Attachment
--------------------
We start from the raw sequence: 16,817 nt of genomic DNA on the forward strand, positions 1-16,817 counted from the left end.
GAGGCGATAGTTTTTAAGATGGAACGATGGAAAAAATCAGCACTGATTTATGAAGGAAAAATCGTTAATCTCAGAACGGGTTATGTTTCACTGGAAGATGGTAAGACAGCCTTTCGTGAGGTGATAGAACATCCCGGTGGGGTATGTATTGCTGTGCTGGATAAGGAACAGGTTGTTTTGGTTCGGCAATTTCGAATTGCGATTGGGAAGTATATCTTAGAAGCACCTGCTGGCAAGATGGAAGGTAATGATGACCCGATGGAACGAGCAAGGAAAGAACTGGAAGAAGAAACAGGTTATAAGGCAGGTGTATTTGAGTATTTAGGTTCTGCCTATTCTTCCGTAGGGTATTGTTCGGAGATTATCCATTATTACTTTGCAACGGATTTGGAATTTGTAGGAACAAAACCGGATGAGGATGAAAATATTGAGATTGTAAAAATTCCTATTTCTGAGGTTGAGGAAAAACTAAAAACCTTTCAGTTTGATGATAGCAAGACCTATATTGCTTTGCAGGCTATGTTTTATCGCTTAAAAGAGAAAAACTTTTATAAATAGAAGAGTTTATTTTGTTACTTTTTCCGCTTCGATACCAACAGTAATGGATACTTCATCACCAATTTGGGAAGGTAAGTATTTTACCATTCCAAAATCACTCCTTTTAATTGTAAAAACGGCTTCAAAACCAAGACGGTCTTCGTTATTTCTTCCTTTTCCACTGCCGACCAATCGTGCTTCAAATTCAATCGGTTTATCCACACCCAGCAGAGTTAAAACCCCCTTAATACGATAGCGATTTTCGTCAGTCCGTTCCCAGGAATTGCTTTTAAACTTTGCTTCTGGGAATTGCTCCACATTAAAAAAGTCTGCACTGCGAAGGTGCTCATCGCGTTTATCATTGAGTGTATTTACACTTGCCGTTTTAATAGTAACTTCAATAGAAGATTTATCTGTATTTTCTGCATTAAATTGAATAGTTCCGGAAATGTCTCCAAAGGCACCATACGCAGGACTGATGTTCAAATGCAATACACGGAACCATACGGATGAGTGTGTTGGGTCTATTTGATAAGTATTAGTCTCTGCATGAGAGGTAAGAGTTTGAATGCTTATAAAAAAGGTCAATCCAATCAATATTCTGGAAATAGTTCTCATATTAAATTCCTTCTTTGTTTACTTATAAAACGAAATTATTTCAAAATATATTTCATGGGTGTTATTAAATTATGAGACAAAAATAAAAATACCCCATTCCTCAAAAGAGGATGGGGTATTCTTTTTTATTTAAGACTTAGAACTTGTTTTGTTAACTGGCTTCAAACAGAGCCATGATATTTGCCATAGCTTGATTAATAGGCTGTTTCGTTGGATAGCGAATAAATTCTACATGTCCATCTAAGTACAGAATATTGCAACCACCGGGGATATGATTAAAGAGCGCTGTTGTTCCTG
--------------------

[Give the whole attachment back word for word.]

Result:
We start from the raw sequence: 16,817 nt of genomic DNA on the forward strand, positions 1-16,817 counted from the left end.
GAGGCGATAGTTTTTAAGATGGAACGATGGAAAAAATCAGCACTGATTTATGAAGGAAAAATCGTTAATCTCAGAACGGGTTATGTTTCACTGGAAGATGGTAAGACAGCCTTTCGTGAGGTGATAGAACATCCCGGTGGGGTATGTATTGCTGTGCTGGATAAGGAACAGGTTGTTTTGGTTCGGCAATTTCGAATTGCGATTGGGAAGTATATCTTAGAAGCACCTGCTGGCAAGATGGAAGGTAATGATGACCCGATGGAACGAGCAAGGAAAGAACTGGAAGAAGAAACAGGTTATAAGGCAGGTGTATTTGAGTATTTAGGTTCTGCCTATTCTTCCGTAGGGTATTGTTCGGAGATTATCCATTATTACTTTGCAACGGATTTGGAATTTGTAGGAACAAAACCGGATGAGGATGAAAATATTGAGATTGTAAAAATTCCTATTTCTGAGGTTGAGGAAAAACTAAAAACCTTTCAGTTTGATGATAGCAAGACCTATATTGCTTTGCAGGCTATGTTTTATCGCTTAAAAGAGAAAAACTTTTATAAATAGAAGAGTTTATTTTGTTACTTTTTCCGCTTCGATACCAACAGTAATGGATACTTCATCACCAATTTGGGAAGGTAAGTATTTTACCATTCCAAAATCACTCCTTTTAATTGTAAAAACGGCTTCAAAACCAAGACGGTCTTCGTTATTTCTTCCTTTTCCACTGCCGACCAATCGTGCTTCAAATTCAATCGGTTTATCCACACCCAGCAGAGTTAAAACCCCCTTAATACGATAGCGATTTTCGTCAGTCCGTTCCCAGGAATTGCTTTTAAACTTTGCTTCTGGGAATTGCTCCACATTAAAAAAGTCTGCACTGCGAAGGTGCTCATCGCGTTTATCATTGAGTGTATTTACACTTGCCGTTTTAATAGTAACTTCAATAGAAGATTTATCTGTATTTTCTGCATTAAATTGAATAGTTCCGGAAATGTCTCCAAAGGCACCATACGCAGGACTGATGTTCAAATGCAATACACGGAACCATACGGATGAGTGTGTTGGGTCTATTTGATAAGTATTAGTCTCTGCATGAGAGGTAAGAGTTTGAATGCTTATAAAAAAGGTCAATCCAATCAATATTCTGGAAATAGTTCTCATATTAAATTCCTTCTTTGTTTACTTATAAAACGAAATTATTTCAAAATATATTTCATGGGTGTTATTAAATTATGAGACAAAAATAAAAATACCCCATTCCTCAAAAGAGGATGGGGTATTCTTTTTTATTTAAGACTTAGAACTTGTTTTGTTAACTGGCTTCAAACAGAGCCATGATATTTGCCATAGCTTGATTAATAGGCTGTTTCGTTGGATAGCGAATAAATTCTACATGTCCATCTAAGTACAGAATATTGCAACCACCGGGGATATGATTAAAGAGCGCTGTTGTTCCTG